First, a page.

Aquifers

Aquifers are often formed by water seeping through pores in soil and cracks in rocks, and is held as groundwater within the underground soil or rock. If the ground below consists of permeable material that allows water to penetrate easily, at a certain depth the ground will become saturated with water. The top of this water saturated layer is referred to as the water table, while the saturated layer below is referred to as an aquifer.

Aquifers are permeable geological formations that trap water above or between impermeable layers of underground substrate, including loose unconsolidated material such as sand and gravel, and permeable solid bedrock, such as limestone, chalk, and sandstone. Because the substrate of the aquifer is permeable, water moves freely through it, and consequently it can be extracted for human use with the aid of water wells, providing a valuable source of water for drinking and irrigation, especially in areas where surface water is scarce. While water held in an aquifer does not flow at the same rate as a river, stream, or lake, it is not static, but rather moves through the underground spaces from a high point to a low point due to the forces of gravity; or it will move as a result of pressure gradients, from a high pressure to a low pressure until evenly dispersed. One of the greatest aquifers in the U.S is the Ogallala aquifer located under the central states.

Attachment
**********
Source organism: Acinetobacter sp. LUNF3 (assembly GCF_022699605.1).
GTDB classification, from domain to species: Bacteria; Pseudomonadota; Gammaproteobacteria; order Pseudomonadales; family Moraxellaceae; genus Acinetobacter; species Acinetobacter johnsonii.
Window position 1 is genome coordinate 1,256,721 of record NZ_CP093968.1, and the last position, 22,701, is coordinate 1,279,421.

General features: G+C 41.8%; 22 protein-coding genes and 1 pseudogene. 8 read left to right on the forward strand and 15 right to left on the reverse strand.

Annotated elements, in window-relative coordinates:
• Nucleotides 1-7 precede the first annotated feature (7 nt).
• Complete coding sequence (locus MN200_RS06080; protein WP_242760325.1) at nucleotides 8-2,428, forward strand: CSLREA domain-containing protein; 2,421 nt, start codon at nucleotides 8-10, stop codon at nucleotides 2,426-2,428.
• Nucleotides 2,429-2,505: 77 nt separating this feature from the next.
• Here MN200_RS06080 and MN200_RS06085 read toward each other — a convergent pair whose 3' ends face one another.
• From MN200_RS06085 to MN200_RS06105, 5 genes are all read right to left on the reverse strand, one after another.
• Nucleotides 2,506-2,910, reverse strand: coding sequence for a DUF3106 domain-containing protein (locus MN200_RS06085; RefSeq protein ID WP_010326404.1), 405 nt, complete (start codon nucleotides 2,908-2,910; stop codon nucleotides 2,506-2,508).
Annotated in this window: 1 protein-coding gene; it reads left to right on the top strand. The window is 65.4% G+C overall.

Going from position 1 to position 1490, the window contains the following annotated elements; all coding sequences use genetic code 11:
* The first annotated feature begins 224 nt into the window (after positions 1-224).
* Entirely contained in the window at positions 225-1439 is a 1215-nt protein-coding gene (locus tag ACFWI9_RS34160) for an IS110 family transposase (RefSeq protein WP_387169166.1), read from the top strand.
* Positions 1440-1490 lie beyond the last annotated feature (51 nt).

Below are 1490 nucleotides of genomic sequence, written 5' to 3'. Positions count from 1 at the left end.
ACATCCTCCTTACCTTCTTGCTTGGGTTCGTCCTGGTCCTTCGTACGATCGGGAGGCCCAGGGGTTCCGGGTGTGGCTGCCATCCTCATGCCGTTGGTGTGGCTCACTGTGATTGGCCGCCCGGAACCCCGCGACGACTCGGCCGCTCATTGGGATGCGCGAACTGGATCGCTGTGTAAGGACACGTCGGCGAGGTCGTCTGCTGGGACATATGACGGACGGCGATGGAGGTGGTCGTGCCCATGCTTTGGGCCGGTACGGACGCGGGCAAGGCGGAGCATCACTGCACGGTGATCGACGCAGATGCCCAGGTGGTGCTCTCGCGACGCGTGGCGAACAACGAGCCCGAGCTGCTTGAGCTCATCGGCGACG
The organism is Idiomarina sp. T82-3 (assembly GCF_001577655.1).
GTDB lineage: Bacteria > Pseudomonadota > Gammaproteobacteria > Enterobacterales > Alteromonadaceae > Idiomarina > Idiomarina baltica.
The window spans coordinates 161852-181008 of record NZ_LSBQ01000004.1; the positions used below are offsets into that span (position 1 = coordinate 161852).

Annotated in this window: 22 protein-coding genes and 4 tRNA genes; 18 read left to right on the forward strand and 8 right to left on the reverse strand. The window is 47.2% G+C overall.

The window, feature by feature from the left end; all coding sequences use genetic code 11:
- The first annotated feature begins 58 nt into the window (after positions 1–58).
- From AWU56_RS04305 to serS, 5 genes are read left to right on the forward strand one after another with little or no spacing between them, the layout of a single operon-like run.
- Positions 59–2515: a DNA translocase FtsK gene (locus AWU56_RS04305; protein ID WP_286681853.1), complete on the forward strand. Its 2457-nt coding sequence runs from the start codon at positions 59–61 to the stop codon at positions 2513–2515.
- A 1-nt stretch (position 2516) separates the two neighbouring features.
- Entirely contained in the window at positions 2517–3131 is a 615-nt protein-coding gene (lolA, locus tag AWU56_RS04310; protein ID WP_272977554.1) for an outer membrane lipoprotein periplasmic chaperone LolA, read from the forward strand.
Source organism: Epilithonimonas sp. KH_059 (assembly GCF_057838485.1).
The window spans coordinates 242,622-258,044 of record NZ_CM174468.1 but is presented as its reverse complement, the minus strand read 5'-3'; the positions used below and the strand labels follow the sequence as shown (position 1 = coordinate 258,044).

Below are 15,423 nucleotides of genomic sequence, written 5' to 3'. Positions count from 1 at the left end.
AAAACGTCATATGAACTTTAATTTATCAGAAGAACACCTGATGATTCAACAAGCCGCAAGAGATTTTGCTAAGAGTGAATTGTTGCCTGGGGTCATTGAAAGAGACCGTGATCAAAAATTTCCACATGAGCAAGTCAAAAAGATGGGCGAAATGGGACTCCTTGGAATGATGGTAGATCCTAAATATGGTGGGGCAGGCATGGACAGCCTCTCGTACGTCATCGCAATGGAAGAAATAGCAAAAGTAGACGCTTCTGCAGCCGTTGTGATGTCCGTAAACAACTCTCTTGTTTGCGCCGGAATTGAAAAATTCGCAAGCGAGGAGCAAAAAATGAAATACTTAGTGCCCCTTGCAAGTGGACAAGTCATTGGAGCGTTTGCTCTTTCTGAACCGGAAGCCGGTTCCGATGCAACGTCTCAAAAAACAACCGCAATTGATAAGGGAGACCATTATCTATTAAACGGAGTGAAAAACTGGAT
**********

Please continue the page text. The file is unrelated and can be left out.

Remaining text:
Types of Aquifers

Aquifers can be classified into two types: confined aquifers, and unconfined aquifers. Unconfined aquifers consist of a saturated layer of permeable substrate situated below an unsaturated layer of permeable substrate, which allows water to seep down to the aquifer directly from the surface above. Confined aquifers, on the other hand, consist of a saturated layer of permeable substrate situated between two impermeable layers of substrate; the upper impermeable layer effectively prevents water from seeping down into the aquifer directly from the ground above. Instead, the water enters the aquifer further afield where the upper substrate consists of permeable material, and moves laterally within the permeable layer, filling up the spaces until saturation is achieved.

Consequently, unconfined aquifers are generally found in shallow surface layers, where they are more vulnerable to contamination from accidental spills, runoff, and leaching of pollutants. They also do not have the protection of an upper impermeable layer to protect them from pollutants that may readily leach through the permeable substrate above to contaminate the water.

Saltwater Intrusion

Aquifers situated near the coast can also become contaminated with saltwater due to saltwater intrusion. This can occur as a result of water being pumped from the aquifer, reducing the water pressure, which allows seawater to be drawn into the aquifer, moving from a high pressure to a low pressure, contaminating the freshwater held in underground reservoirs as it does so.

Accessing Groundwater Stored in Aquifers

Groundwater stored in an underground aquifer is exploited by constructing a well. An artesian aquifer is where groundwater is held in a confined aquifer under pressure, which allows it to move readily up a well shaft – sometimes even flowing freely to the surface of the well without being pumped out, if the force of the pressure is high enough. More typically water is brought to the well surface with the assistance of pumps, but more primitive methods include the use of a pulley and bucket system to bring groundwater to the surface.

 
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